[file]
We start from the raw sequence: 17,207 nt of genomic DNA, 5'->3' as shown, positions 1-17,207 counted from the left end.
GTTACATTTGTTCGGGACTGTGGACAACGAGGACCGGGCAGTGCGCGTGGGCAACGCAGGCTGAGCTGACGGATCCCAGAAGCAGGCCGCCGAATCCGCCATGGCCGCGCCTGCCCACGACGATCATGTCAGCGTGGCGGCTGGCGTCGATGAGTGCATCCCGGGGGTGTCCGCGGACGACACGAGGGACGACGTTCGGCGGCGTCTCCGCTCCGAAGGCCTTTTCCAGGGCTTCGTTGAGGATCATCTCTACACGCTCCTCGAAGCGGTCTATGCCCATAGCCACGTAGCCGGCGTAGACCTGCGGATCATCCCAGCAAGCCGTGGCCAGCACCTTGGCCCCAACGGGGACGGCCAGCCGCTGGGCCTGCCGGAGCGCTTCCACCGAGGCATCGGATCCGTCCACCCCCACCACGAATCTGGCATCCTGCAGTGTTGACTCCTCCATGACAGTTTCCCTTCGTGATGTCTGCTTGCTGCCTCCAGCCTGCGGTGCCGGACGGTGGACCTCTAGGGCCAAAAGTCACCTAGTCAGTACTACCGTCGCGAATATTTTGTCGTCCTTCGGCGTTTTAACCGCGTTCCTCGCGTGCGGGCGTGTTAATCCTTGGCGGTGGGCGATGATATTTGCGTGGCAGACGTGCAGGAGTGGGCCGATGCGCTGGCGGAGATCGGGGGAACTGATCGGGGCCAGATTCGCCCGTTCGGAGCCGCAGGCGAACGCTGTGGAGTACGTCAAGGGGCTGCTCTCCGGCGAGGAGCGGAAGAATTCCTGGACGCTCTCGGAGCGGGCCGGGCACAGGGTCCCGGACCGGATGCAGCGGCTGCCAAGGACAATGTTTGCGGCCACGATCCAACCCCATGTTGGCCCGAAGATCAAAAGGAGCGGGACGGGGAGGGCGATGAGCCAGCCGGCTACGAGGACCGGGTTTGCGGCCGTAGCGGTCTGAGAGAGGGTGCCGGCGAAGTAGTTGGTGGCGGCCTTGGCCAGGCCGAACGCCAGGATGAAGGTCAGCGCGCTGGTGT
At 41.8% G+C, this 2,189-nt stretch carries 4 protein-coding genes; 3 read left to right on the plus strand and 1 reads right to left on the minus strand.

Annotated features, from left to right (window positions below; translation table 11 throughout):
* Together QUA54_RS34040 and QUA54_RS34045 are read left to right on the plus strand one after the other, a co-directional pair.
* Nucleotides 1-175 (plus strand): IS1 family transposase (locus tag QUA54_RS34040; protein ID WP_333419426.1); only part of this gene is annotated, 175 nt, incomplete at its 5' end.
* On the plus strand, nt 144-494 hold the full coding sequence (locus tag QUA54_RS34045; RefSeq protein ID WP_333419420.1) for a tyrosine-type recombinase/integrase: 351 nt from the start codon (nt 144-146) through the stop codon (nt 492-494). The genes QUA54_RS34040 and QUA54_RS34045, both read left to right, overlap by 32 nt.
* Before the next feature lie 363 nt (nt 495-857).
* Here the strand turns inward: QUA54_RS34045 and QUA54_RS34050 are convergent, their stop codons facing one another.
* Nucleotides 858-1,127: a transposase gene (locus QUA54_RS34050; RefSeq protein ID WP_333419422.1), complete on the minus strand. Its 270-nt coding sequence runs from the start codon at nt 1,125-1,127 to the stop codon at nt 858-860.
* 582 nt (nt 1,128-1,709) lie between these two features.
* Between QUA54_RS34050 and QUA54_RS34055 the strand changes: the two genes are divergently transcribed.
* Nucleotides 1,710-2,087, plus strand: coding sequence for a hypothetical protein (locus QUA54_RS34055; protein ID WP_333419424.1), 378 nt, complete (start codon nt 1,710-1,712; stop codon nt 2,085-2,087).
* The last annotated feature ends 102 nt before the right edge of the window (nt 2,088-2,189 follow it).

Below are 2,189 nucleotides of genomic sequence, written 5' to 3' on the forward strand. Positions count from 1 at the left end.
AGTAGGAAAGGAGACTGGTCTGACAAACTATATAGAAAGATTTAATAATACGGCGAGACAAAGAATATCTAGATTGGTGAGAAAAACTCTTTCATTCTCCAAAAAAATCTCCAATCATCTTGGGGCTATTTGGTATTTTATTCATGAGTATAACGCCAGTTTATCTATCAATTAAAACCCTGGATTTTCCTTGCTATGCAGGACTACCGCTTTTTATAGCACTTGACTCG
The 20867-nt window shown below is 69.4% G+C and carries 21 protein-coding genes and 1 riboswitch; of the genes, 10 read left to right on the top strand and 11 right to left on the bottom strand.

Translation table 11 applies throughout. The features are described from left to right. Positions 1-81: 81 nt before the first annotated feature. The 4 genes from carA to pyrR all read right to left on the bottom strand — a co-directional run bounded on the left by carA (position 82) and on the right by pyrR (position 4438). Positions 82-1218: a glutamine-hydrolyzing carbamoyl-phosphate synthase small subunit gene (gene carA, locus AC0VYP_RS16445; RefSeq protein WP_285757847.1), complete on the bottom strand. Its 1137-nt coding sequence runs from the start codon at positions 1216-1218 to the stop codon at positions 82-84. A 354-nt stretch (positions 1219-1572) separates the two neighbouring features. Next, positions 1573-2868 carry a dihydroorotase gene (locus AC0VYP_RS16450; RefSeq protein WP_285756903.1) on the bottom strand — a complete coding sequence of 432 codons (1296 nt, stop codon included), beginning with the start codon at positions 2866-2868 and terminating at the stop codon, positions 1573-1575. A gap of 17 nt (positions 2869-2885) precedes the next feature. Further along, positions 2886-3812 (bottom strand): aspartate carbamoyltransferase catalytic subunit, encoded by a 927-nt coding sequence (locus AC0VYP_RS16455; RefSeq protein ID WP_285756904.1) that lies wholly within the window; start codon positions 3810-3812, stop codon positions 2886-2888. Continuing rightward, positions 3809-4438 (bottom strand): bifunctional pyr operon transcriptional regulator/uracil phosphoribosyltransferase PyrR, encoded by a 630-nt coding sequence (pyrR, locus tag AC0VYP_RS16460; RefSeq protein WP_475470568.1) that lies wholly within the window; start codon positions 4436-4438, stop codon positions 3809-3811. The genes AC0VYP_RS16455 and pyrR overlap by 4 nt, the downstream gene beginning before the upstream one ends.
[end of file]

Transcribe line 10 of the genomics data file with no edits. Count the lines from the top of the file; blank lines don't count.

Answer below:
* Nucleotides 858-1,127: a transposase gene (locus QUA54_RS34050; RefSeq protein ID WP_333419422.1), complete on the minus strand. Its 270-nt coding sequence runs from the start codon at nt 1,125-1,127 to the stop codon at nt 858-860.